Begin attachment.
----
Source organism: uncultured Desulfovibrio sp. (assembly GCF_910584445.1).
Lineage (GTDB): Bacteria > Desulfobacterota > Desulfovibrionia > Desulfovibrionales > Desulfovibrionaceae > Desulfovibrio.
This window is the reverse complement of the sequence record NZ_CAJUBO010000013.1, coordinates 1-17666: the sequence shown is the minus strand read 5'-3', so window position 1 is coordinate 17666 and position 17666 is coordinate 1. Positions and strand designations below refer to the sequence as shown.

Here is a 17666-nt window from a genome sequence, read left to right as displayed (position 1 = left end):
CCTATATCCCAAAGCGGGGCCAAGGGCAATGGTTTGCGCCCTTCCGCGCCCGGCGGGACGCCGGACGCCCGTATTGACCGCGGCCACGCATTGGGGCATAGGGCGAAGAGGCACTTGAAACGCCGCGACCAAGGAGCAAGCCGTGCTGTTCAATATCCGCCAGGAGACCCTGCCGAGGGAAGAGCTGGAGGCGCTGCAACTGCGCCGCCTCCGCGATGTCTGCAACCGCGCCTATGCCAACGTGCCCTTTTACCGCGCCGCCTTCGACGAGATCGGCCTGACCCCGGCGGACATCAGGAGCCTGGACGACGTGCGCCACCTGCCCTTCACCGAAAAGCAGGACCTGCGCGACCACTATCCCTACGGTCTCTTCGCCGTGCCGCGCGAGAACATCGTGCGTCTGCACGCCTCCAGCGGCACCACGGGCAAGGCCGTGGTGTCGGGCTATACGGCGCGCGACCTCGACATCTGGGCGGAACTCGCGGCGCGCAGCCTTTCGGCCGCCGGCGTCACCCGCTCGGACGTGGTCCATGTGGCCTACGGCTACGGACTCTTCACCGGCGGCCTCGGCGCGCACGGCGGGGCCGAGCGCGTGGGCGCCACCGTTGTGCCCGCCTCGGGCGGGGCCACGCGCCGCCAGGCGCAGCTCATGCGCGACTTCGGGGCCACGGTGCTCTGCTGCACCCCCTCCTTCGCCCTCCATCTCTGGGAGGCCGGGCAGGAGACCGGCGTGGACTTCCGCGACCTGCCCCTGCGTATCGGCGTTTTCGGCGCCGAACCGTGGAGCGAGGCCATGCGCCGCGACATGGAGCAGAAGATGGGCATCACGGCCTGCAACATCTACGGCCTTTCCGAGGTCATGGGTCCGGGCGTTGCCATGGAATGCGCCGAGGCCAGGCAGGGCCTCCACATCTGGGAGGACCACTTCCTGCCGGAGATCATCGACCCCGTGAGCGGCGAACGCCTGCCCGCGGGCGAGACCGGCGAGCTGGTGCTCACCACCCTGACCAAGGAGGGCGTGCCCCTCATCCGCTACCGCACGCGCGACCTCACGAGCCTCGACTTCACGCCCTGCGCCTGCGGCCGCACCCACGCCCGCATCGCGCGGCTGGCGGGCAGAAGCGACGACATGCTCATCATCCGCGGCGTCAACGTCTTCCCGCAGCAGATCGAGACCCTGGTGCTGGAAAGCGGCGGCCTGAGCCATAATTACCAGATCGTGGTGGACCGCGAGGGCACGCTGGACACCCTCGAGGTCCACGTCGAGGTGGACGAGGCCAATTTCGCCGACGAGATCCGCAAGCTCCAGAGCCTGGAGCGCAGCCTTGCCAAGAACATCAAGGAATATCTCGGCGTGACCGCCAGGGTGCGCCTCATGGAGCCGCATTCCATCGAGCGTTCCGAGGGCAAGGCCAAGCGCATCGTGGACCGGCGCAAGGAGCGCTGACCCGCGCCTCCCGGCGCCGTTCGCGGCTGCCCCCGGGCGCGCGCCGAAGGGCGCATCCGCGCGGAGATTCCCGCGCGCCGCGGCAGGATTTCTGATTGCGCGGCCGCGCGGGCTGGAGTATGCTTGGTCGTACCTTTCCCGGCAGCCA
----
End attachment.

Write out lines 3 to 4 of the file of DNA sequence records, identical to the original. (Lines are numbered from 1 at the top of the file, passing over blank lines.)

This window is the reverse complement of the sequence record NZ_CAJUBO010000013.1, coordinates 1-17666: the sequence shown is the minus strand read 5'-3', so window position 1 is coordinate 17666 and position 17666 is coordinate 1. Positions and strand designations below refer to the sequence as shown.

Here is a 17666-nt window from a genome sequence, read left to right as displayed (position 1 = left end):